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Old February 1st, 2002, 03:25 PM   #1
vicsandr
 
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Archiving miniDV footage on DVD-R/RAM

I would like to archive my miniDV footage on DVD-RAM. What file format is best, .dv? What about logging and timecode? Which applications are best suited for the task? File formats? Workflow, etc.? Cheers, Victor.
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Old February 2nd, 2002, 09:55 AM   #2
RED Code Chef
 
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Where you archive on has nothing todo with the format you
capture it in (usually), let me tell you why. I assume you want
to keep all of your footage in native format (DV in this case).
You don't want it in MPEG2 (DVD's native format) because you
essentialy loose quality (re-compression), loose a lot of
flexibility in editting (editting mpeg2 is a lot of work and
headaches) and takes a load of time. If you just leave the
files in DV format (either in .DV, .AVI or quicktime, depending
on your system, preferences and working environment) you
can put it on any medium as long as it fits on it. DVD-RAM has
a size of 4 GB I think and you can only stores files on it as long
as they don't exceed 4 GB! You could also store them on a CD-R
(max 700 mb -> lots of discs :) ....

Now as to the DVD-RAM format. Keep in mind that these things
come in cartridges and cannot be read in a lot of machines! This
is also true for DVD-RW. The best compatible format at this
moment is DVD-R and DVD+RW.

Hope this helps some
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Old February 2nd, 2002, 11:16 AM   #3
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Victor,

I would look at it from an economical perspective, and I'm assuming that you want to archive the footage - meaning that you probably won't have to access it very frequently.

Now to DV: the DV bitstream results in 3.62 MB (that's mega bytes) per second, or roughly 220 MB per minute. An hour of DV foogage therefore consumes roughly 13 GB.

A DVD-R holds 4.6 GB at best - thus you need 3 DVD-Rs to archive an hour of DV footage. That currently costs you roughly US$ 15, and takes about 2 hours to write and verify with the current lot of DVD-R drives. Further, we have no long-term reliability data for DVD-R media, although some manufacturers claim a lifespan of 100 (!) years for their archival media.

A high quality miniDV cassette costs you around US$ 10, and probably less if you buy bulk. The transfer takes the same amount of time as the footage you need to archive (real time). Furthermore, ME (metal evaporated) tape material, which is what's used in miniDV cassettes, has a very good track record. It has been used in backup media in the computer industry for many years. It should last at least 10 years if stored appropriately (humidity and temperature are the most important factors here).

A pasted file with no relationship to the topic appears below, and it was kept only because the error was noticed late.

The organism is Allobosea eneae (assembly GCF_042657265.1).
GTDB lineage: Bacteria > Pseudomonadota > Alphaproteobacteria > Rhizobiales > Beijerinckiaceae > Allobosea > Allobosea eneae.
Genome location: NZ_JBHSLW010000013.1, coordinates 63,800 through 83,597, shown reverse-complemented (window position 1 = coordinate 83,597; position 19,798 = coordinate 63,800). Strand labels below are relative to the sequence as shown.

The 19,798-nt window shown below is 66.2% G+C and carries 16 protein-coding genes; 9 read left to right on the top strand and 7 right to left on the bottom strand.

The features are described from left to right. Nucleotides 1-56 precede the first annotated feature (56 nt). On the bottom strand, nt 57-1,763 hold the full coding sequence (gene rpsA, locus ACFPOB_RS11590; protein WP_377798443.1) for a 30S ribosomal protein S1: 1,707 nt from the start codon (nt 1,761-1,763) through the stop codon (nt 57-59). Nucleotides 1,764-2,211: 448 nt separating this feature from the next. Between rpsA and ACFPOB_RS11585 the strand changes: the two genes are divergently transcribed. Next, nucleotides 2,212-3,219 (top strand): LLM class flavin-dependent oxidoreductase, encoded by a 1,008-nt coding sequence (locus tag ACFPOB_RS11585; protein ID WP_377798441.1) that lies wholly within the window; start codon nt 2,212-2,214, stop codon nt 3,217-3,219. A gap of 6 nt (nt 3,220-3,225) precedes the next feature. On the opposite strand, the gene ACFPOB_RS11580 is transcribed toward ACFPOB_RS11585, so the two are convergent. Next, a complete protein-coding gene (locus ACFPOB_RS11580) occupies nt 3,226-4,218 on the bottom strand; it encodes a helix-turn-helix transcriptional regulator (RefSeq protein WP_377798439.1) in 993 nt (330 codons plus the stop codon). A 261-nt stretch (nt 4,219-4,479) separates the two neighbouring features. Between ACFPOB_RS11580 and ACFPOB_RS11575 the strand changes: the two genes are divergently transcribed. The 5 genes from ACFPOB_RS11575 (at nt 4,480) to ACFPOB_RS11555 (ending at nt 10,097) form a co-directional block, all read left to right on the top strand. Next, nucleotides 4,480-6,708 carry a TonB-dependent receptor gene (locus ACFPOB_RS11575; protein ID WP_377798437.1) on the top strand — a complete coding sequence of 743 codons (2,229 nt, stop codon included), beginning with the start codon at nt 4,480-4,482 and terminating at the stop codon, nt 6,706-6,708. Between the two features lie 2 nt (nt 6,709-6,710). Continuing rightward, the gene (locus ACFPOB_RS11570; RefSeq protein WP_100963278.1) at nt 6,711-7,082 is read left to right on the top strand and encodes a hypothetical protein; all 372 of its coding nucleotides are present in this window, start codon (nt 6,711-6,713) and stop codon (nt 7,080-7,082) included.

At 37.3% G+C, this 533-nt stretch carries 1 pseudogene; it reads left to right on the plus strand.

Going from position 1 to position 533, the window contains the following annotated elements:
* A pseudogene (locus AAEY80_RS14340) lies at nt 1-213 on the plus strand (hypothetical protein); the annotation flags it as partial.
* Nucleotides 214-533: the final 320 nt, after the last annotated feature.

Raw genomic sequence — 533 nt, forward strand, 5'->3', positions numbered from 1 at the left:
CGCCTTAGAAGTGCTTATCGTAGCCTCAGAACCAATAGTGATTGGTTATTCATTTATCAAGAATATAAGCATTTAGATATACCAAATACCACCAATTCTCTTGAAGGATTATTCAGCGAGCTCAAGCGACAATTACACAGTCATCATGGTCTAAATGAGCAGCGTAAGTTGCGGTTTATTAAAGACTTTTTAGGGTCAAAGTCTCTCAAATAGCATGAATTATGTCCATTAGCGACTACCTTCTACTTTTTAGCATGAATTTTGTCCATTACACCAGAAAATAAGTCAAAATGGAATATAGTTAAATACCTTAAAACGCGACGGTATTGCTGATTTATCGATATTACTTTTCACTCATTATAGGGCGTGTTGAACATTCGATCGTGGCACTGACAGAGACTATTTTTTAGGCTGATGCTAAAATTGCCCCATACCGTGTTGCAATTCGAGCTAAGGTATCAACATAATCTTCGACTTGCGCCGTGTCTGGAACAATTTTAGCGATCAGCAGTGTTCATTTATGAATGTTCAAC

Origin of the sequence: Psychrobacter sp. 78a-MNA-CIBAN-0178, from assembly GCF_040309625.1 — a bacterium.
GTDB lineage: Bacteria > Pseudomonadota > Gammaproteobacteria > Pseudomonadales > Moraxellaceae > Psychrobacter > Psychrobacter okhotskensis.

Hard disk drives are not yet comparably priced, costing about US$ 2 per GB at the moment.

The bottom line: at the moment, archiving on miniDV cassettes is probably the most economical. As soon as the prices for DVD-R media drop and the speed of DVD-R drives increases, this will change... And monitoring hard disk prices is probably also worth while...

FWIW,

Ron
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Old February 4th, 2002, 01:34 AM   #4
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I agree with Ronald that it is definitely cheaper (to backup on
DV tapes). In my eyes this option has two downsides though:

1. wear and tear on your tape heads & system. Because you
are going to use your tape system a lot more you are going
to get it filthy much more quickly.
2. retrieval time is long. Whenever you need to get something
back later it is more difficult to find. First you need to find the
correct tape (don't underestimate how long this can take if
you have a lot of tapes and/or don't document them good),
then you need to find the piece on the tape and re-capture
it. You still need to have a computer with firewire capability
and a VCR (or your camera to play back this content).

DVD media lifts most of these points (depending on which DVD
media you use), but it is definitely more expensive at the moment.
It is the way I am going to go myself this year though. I have
like hundreds of CD-R's with all kinds of stuff on it. These are
going to go on DVD-R or DVD+RW and my DV files too. In really
important project I will probably keep my original DV tapes too,
as well as DVD media, but that depends on the project.
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